Python API - nested pretty printers MI implications

Andrew Oakley andrew@ado.is-a-geek.net
Tue Aug 16 22:12:00 GMT 2011


On Mon, 15 Aug 2011 15:30:08 +0100
Pedro Alves <pedro@codesourcery.com> wrote:
> On Monday 15 August 2011 15:06:10, Andrew Oakley wrote:
> > I assume the idea is to create a gdb.Value (with some data it
> > doesn't really matter what) and then detect that it is that
> > particular gdb.Value when the pretty printers list is searched?
> > Perhaps you could do something like this:
> > 
> > def fake_value_printer(val):
> > 	if hasattr(val, "prettyprinter"):
> > 		return val.prettyprinter
> > 	else:
> > 		return None
> > 
> > gdb.pretty_printers.insert(0, fake_value_printer)
> > 
> > Then you could just return any old gdb.Value and as long as it had a
> > prettyprinter attribute then that would be called instead of the
> > "normal" version.
> > 
> > Is this what you were thinking of?
> 
> I was actually thinking more like:
> 
> gdb.pretty_printers.insert(0, fake_value_printer)
> 
> def fake_value_printer(val):
>    isinstance(o, MyFakeValue)
> 		return FakeValuePrinter(val, or whatever args needed)
>  	else:
>  		return None
> 
> instead of duck typing, but yes, that sounds similar.
> 
> > That's quite a nice trick but I'm not sure its a good long-term
> > solution.  It relies on the same python gdb.Value being passed back
> > to the pretty printer selection function 
> 
> I don't understand.

Imagine for a minute that a "struct value" didn't have a reference to a
gdb.Value.  Instead a gdb.Value is created every time we want to pass
a value to python.  The result of this is that the pretty-printer could
return one gdb.Value and the pretty printer selection function would
get a completely different gdb.Value that represented the same thing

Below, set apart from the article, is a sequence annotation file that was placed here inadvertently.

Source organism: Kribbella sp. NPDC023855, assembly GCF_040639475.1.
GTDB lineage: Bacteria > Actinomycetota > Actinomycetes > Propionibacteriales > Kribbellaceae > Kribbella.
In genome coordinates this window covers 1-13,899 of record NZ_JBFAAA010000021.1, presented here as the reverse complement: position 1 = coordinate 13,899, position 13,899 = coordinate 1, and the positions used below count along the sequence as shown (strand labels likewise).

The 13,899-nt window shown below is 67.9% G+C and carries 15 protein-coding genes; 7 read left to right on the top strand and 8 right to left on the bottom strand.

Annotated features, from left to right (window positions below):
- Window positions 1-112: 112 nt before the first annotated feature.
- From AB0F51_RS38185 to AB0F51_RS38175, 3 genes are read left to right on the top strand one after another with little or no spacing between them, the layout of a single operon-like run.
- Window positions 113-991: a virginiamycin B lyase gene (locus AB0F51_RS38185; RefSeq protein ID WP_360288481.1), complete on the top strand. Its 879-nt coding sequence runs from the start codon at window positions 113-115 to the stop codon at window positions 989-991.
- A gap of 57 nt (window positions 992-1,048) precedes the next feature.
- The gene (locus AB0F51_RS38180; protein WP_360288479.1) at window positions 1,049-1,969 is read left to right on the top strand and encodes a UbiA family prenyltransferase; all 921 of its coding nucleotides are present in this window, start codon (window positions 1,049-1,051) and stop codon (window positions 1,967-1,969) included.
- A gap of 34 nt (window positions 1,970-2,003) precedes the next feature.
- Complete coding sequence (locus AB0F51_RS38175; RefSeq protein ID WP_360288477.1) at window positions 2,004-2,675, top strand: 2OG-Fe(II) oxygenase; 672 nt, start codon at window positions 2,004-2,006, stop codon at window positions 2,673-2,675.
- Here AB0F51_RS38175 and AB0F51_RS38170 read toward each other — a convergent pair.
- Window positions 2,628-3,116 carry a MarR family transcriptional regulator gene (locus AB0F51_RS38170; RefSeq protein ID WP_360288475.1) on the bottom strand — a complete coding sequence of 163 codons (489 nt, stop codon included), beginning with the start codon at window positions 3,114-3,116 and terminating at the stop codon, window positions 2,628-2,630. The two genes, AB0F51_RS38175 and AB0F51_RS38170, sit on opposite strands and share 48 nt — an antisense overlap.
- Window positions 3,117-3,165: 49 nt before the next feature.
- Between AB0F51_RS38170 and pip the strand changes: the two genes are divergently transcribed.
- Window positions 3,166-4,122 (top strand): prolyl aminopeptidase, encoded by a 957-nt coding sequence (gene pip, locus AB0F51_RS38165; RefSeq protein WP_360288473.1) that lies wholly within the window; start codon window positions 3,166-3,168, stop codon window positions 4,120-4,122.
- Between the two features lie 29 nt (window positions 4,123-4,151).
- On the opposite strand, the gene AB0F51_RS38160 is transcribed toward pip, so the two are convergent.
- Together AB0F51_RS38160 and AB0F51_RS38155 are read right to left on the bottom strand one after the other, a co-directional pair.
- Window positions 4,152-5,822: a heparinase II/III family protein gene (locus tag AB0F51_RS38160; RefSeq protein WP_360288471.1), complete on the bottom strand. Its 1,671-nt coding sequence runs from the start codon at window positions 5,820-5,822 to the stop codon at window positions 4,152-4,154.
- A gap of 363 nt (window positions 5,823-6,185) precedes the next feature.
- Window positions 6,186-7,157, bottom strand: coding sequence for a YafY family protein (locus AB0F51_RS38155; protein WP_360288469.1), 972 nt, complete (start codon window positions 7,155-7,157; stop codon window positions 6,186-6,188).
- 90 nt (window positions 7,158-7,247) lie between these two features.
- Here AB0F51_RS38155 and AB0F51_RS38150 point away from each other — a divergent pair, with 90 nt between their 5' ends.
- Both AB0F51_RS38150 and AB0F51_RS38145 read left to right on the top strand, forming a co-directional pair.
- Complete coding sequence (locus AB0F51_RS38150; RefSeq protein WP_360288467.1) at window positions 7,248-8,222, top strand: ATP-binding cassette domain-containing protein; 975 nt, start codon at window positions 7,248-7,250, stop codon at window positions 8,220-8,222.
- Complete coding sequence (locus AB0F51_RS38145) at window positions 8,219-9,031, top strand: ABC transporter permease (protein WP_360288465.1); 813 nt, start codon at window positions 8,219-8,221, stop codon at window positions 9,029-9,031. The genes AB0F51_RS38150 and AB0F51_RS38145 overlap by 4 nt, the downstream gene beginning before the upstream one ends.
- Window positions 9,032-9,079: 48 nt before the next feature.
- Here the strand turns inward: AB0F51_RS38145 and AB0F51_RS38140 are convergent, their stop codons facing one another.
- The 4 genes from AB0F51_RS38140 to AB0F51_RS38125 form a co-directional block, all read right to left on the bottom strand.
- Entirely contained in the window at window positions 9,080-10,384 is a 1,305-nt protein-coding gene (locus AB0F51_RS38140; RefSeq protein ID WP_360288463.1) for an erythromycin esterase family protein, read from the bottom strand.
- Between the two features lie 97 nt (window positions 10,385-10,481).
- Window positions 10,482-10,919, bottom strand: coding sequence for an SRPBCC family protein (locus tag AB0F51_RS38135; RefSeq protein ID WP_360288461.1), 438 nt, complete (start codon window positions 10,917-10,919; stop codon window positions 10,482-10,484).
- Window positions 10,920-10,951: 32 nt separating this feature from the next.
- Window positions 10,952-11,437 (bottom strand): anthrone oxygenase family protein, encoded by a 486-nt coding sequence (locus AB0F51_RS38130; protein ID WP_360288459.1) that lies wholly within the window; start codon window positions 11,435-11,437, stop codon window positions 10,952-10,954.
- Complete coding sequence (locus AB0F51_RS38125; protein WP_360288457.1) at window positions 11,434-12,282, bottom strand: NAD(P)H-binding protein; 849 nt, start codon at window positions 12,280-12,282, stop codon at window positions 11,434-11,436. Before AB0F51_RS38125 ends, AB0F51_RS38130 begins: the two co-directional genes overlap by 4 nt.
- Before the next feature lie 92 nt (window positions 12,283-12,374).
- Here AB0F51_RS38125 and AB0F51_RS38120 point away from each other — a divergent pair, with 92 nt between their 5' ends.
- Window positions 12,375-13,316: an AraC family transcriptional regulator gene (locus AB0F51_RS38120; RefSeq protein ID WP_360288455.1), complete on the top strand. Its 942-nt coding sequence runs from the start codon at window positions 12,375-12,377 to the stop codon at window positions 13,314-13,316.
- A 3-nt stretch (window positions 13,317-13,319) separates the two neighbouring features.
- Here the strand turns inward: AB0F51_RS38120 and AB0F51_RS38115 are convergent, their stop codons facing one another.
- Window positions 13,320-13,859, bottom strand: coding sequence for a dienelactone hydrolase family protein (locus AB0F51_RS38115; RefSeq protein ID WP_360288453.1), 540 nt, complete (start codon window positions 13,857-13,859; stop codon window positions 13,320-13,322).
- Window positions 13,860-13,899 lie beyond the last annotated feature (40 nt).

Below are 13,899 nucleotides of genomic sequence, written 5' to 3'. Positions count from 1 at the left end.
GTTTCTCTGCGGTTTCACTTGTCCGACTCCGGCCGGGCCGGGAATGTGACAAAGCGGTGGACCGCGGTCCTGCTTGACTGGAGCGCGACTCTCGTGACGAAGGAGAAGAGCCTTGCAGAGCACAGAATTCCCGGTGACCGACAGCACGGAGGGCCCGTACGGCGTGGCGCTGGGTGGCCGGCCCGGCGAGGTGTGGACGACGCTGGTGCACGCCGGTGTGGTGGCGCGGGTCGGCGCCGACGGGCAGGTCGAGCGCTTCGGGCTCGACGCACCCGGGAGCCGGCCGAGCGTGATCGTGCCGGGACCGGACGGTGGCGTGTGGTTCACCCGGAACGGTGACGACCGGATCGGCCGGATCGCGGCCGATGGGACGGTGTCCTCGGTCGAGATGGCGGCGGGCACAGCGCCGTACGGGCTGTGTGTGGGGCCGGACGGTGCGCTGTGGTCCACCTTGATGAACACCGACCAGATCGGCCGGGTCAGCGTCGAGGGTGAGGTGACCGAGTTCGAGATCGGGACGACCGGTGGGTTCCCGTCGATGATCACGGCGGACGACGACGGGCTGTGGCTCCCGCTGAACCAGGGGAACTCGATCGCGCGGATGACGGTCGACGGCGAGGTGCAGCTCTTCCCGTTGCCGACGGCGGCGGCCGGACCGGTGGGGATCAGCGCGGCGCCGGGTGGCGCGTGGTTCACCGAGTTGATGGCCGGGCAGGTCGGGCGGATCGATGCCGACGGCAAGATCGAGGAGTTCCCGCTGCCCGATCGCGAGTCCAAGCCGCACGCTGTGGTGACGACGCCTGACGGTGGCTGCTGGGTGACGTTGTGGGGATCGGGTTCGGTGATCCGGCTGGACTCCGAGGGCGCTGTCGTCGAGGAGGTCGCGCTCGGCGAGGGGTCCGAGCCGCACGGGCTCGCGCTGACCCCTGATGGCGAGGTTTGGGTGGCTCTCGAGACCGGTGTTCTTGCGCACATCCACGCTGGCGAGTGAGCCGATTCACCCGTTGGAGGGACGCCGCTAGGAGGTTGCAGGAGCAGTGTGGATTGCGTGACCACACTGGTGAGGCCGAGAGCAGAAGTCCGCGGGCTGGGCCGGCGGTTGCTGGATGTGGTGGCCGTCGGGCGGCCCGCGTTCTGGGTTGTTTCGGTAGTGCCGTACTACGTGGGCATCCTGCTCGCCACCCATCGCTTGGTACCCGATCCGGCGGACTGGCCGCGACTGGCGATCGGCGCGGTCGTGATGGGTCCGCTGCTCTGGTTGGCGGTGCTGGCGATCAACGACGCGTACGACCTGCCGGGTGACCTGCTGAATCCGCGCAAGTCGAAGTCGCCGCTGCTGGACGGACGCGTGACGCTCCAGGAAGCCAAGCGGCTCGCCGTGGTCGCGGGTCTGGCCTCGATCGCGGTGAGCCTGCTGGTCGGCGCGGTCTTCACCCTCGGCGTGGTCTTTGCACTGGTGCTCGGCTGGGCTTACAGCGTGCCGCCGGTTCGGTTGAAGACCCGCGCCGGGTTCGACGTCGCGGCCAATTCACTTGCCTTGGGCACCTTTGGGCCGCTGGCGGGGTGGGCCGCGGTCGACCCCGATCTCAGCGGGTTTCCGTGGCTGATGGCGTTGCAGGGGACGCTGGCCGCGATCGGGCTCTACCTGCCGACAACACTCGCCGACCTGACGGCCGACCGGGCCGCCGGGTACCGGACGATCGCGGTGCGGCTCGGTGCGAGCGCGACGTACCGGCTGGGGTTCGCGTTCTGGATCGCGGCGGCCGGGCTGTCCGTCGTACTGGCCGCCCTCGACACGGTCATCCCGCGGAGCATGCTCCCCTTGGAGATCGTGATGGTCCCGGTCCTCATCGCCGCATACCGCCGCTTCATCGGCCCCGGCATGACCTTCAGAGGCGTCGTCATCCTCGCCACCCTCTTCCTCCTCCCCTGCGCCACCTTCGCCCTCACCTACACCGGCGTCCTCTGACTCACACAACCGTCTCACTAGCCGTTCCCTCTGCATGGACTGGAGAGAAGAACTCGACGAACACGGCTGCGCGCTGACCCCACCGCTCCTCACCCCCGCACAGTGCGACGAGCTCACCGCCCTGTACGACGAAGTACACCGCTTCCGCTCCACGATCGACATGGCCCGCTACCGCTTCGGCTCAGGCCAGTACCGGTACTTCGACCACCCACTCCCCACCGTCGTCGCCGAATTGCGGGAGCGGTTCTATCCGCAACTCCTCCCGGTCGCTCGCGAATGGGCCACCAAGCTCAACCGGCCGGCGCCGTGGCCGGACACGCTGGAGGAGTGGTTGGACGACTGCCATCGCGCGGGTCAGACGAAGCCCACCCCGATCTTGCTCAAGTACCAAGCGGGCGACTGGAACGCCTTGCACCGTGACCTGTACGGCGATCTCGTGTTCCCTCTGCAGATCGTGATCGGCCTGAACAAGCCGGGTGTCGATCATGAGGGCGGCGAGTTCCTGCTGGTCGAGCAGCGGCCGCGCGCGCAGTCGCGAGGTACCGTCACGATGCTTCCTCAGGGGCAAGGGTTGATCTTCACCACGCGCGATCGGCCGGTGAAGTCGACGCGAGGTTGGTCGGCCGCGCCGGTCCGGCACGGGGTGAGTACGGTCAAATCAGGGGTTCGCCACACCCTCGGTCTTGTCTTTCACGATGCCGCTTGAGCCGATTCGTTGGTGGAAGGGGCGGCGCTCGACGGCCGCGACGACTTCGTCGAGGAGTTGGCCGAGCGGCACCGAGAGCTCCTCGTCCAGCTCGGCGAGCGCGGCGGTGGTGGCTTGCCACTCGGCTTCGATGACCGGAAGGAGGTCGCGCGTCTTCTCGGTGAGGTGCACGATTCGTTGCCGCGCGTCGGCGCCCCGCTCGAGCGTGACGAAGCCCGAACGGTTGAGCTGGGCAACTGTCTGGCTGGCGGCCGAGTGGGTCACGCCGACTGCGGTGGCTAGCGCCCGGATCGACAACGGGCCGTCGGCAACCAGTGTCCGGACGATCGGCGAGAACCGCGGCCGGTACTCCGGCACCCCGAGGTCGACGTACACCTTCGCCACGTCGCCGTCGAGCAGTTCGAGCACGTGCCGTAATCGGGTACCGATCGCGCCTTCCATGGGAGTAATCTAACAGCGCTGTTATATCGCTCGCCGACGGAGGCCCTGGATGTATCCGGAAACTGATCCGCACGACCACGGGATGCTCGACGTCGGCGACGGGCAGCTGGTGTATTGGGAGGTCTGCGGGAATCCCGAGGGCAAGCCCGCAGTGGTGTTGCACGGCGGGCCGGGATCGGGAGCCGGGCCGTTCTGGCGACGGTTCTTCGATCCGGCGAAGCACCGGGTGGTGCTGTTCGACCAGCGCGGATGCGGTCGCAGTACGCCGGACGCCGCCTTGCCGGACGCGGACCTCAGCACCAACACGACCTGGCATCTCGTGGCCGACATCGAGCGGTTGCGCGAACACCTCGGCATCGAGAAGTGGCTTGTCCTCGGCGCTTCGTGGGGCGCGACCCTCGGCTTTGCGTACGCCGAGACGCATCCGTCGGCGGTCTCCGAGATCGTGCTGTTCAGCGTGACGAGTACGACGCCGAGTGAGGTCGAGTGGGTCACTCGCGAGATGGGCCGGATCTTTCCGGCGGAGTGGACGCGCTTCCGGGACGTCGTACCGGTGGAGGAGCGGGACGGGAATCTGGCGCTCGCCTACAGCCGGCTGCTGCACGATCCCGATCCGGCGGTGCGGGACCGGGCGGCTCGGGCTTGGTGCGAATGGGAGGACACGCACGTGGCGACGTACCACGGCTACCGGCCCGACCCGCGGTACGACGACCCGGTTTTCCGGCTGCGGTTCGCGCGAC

(breaking any code that worked like the examples above).  

Given that GDB is quite happy giving you different gdb.Value objects
for exactly the same thing it doesn't seem unreasonable to expect it to
happen with pretty printers too (and the documentation doesn't say that
it can't happen).

As a random example of GDB returning different gdb.Values for the same 
thing:

> $ gdb --quiet `which cat`
> Reading symbols from /bin/cat...Reading symbols from /usr/lib64/debug/bin/cat.debug...done. 
> done.
> (gdb) start
> Temporary breakpoint 1 at 0x401d7b: file cat.c, line 502.
> Starting program: /bin/cat 
> 
> Temporary breakpoint 1, main (argc=1, argv=0x7fffffffe068) at cat.c:5
> 502     cat.c: No such file or directory.
>         in cat.c
> (gdb) python print gdb.selected_frame().read_var('argc') is gdb.selected_frame().read_var('argc')
> False
> (gdb) 

Given some changes to the MI I can envisage this actually happening in
reality, Daniel Jacobowitz was talking about allowing non-root object
updates which might lead to this kind of behaviour.  

I hope this makes more sense now because I don't think I can explain it
any better :(.

> > and probably causes exactly the same problems for the MI.
> 
> There'd be no NULL values this way.  Wasn't that the problem?

Kind of.  Unfortunately this could well confuse front ends.  They see
something that looks like a real value, it even has a type they can
"helpfully" display.  That's not good because this isn't a real value so
we shouldn't make the FE (and by extension varobj) think that it is.

> > Back to my initial question I guess for MI this is also creating a
> > "dummy" varobj with some type and value chosen by the python
> > script.  Do you know if this works in practice with MI frontends?
> 
> I'm not sure what you mean.  You'd always need a "dummy" varobj
> for each of the "fake values", wouldn't you?  (I'm not sure you've
> seen my reply to André though).

Again, it's a question of whether the varobj knows it is fake or not.
I'd prefer it if the varobj did know (even if this isn't exposed over
MI for now).

-- 
Andrew Oakley



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